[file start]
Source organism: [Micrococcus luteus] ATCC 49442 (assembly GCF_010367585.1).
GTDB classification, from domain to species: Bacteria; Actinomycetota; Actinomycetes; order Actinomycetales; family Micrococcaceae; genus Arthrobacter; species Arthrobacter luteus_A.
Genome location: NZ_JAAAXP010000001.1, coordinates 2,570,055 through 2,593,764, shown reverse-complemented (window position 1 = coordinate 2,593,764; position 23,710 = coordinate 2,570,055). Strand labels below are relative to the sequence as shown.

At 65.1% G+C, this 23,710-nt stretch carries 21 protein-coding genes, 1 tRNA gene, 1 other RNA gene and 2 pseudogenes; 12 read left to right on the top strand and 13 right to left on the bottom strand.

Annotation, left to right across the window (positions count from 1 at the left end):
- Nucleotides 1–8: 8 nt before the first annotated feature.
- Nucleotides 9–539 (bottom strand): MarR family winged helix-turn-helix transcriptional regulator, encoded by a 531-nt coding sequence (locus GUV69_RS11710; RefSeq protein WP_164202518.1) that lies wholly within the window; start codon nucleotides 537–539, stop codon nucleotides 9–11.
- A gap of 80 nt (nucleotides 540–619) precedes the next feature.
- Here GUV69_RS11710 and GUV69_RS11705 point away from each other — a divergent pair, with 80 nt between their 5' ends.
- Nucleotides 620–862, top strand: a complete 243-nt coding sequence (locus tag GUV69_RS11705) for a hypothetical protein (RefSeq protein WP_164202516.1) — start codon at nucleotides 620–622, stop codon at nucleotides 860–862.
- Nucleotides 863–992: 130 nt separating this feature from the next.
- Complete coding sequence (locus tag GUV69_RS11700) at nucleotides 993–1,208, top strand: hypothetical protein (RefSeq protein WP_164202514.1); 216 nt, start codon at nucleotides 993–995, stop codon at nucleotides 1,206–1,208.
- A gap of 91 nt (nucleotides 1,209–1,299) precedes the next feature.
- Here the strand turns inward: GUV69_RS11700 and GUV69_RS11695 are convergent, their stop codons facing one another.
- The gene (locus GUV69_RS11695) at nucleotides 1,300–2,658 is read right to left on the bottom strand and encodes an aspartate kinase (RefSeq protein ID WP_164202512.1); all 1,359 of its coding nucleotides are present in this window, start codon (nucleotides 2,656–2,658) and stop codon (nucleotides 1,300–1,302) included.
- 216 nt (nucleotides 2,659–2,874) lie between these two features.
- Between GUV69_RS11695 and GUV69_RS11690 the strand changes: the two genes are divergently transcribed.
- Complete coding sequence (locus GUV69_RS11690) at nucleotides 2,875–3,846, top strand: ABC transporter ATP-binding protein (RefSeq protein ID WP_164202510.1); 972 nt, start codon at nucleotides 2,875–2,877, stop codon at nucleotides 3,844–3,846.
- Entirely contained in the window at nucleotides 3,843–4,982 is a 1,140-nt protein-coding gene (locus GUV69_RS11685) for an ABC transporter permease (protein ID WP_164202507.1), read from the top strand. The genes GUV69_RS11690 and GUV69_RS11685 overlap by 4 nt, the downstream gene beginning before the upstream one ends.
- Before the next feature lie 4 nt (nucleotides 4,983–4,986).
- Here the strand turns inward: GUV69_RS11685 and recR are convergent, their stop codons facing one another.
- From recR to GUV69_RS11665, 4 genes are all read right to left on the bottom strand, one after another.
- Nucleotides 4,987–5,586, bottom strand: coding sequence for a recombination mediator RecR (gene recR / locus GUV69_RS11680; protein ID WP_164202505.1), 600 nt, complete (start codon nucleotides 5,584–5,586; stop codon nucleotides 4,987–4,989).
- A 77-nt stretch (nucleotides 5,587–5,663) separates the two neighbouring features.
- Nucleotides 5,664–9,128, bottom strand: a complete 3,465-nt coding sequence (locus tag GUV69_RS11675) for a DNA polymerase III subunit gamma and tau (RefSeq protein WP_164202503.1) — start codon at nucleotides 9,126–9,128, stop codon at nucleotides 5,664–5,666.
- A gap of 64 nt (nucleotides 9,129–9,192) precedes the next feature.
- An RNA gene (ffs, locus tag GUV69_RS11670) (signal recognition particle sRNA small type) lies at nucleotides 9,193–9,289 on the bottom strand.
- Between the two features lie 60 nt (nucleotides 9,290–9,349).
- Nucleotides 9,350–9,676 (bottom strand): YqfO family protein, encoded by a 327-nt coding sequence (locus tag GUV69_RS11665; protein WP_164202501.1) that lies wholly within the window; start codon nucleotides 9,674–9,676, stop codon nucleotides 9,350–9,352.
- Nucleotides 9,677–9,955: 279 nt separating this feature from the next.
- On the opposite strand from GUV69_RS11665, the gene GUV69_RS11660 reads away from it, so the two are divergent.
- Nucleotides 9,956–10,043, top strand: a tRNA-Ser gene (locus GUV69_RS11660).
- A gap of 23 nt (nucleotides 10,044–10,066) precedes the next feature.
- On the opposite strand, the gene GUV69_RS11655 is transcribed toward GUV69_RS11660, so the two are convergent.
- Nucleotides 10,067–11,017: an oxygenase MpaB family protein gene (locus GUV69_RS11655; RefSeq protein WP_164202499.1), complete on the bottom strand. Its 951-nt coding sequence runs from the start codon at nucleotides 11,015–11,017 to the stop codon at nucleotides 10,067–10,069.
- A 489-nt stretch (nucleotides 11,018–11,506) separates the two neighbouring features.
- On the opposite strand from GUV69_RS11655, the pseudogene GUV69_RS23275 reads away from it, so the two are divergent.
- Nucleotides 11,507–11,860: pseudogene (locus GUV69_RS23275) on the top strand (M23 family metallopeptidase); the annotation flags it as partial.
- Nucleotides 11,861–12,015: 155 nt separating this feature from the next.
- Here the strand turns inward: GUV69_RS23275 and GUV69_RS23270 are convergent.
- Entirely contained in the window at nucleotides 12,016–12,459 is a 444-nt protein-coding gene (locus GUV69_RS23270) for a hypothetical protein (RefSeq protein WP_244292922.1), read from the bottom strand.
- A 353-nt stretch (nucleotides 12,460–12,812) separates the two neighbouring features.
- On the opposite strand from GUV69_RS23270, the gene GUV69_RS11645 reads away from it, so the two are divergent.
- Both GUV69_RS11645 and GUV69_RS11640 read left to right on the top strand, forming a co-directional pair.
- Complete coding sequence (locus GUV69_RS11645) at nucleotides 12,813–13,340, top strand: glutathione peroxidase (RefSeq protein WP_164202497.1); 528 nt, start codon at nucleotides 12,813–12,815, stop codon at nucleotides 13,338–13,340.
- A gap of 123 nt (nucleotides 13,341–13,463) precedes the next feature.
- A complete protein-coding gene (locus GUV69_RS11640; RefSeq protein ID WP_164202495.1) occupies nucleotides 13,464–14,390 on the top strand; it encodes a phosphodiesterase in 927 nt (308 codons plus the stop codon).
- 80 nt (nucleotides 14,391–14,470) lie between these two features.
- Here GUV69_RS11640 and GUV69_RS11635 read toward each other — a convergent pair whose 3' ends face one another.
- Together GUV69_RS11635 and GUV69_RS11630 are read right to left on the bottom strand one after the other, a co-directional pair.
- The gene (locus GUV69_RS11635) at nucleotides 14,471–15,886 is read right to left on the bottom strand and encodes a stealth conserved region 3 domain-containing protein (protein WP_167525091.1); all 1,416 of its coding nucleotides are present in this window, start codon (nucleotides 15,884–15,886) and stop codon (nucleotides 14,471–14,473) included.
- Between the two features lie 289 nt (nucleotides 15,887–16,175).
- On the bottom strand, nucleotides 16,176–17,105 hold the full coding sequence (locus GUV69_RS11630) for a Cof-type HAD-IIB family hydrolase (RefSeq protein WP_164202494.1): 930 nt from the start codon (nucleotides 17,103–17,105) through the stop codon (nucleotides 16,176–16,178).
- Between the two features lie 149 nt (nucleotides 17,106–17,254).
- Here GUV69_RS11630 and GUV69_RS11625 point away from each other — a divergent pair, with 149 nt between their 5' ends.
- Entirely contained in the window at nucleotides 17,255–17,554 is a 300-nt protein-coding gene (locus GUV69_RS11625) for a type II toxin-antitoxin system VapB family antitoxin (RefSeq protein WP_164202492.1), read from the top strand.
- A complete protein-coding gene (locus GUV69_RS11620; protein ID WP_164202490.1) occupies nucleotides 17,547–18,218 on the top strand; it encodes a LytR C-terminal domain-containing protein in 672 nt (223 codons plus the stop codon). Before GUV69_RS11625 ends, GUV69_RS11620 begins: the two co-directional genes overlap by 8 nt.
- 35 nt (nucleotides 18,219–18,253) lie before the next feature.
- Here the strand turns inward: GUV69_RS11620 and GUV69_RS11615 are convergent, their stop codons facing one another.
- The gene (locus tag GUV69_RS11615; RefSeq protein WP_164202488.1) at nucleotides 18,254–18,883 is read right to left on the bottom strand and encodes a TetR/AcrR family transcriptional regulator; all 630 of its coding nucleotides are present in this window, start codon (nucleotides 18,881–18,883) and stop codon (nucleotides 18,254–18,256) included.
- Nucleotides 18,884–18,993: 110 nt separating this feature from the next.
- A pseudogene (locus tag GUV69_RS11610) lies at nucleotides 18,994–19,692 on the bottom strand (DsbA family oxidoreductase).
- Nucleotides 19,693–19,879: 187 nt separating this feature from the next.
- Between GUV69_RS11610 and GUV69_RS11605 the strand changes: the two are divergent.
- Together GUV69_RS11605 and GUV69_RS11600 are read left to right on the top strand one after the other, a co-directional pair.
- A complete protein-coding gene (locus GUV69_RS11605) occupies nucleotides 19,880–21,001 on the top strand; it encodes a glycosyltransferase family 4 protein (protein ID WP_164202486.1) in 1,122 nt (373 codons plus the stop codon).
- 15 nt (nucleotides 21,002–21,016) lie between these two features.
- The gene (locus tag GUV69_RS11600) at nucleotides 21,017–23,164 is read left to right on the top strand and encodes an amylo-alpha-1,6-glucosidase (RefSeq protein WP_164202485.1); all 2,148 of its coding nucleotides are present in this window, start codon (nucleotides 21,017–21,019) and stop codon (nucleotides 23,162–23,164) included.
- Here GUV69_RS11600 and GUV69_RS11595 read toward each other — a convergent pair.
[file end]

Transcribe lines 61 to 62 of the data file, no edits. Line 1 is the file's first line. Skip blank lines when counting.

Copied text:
- Nucleotides 18,884–18,993: 110 nt separating this feature from the next.
- A pseudogene (locus tag GUV69_RS11610) lies at nucleotides 18,994–19,692 on the bottom strand (DsbA family oxidoreductase).